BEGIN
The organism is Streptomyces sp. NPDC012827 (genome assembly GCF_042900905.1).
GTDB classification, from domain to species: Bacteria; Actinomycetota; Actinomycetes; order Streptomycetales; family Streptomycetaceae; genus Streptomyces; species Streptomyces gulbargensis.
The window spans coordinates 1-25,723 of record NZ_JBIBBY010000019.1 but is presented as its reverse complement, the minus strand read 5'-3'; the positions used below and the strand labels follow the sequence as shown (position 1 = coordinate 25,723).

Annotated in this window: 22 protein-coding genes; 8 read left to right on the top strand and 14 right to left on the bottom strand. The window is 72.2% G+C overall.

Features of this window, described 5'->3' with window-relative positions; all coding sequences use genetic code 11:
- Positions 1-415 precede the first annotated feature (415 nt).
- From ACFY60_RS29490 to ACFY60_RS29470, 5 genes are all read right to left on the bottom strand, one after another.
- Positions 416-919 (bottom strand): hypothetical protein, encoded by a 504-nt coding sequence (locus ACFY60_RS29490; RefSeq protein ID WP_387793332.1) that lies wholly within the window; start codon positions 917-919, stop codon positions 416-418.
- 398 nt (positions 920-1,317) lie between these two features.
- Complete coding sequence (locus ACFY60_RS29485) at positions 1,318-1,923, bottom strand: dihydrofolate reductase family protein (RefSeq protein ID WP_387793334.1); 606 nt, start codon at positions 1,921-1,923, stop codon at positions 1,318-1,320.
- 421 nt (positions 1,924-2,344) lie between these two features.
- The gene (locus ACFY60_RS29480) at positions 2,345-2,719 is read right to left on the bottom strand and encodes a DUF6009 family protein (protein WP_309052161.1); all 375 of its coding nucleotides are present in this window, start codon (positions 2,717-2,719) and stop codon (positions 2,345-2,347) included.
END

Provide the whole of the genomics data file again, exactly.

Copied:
The organism is Streptomyces sp. NPDC012827 (genome assembly GCF_042900905.1).
GTDB classification, from domain to species: Bacteria; Actinomycetota; Actinomycetes; order Streptomycetales; family Streptomycetaceae; genus Streptomyces; species Streptomyces gulbargensis.
The window spans coordinates 1-25,723 of record NZ_JBIBBY010000019.1 but is presented as its reverse complement, the minus strand read 5'-3'; the positions used below and the strand labels follow the sequence as shown (position 1 = coordinate 25,723).

Annotated in this window: 22 protein-coding genes; 8 read left to right on the top strand and 14 right to left on the bottom strand. The window is 72.2% G+C overall.

Features of this window, described 5'->3' with window-relative positions; all coding sequences use genetic code 11:
- Positions 1-415 precede the first annotated feature (415 nt).
- From ACFY60_RS29490 to ACFY60_RS29470, 5 genes are all read right to left on the bottom strand, one after another.
- Positions 416-919 (bottom strand): hypothetical protein, encoded by a 504-nt coding sequence (locus ACFY60_RS29490; RefSeq protein ID WP_387793332.1) that lies wholly within the window; start codon positions 917-919, stop codon positions 416-418.
- 398 nt (positions 920-1,317) lie between these two features.
- Complete coding sequence (locus ACFY60_RS29485) at positions 1,318-1,923, bottom strand: dihydrofolate reductase family protein (RefSeq protein ID WP_387793334.1); 606 nt, start codon at positions 1,921-1,923, stop codon at positions 1,318-1,320.
- 421 nt (positions 1,924-2,344) lie between these two features.
- The gene (locus ACFY60_RS29480) at positions 2,345-2,719 is read right to left on the bottom strand and encodes a DUF6009 family protein (protein WP_309052161.1); all 375 of its coding nucleotides are present in this window, start codon (positions 2,717-2,719) and stop codon (positions 2,345-2,347) included.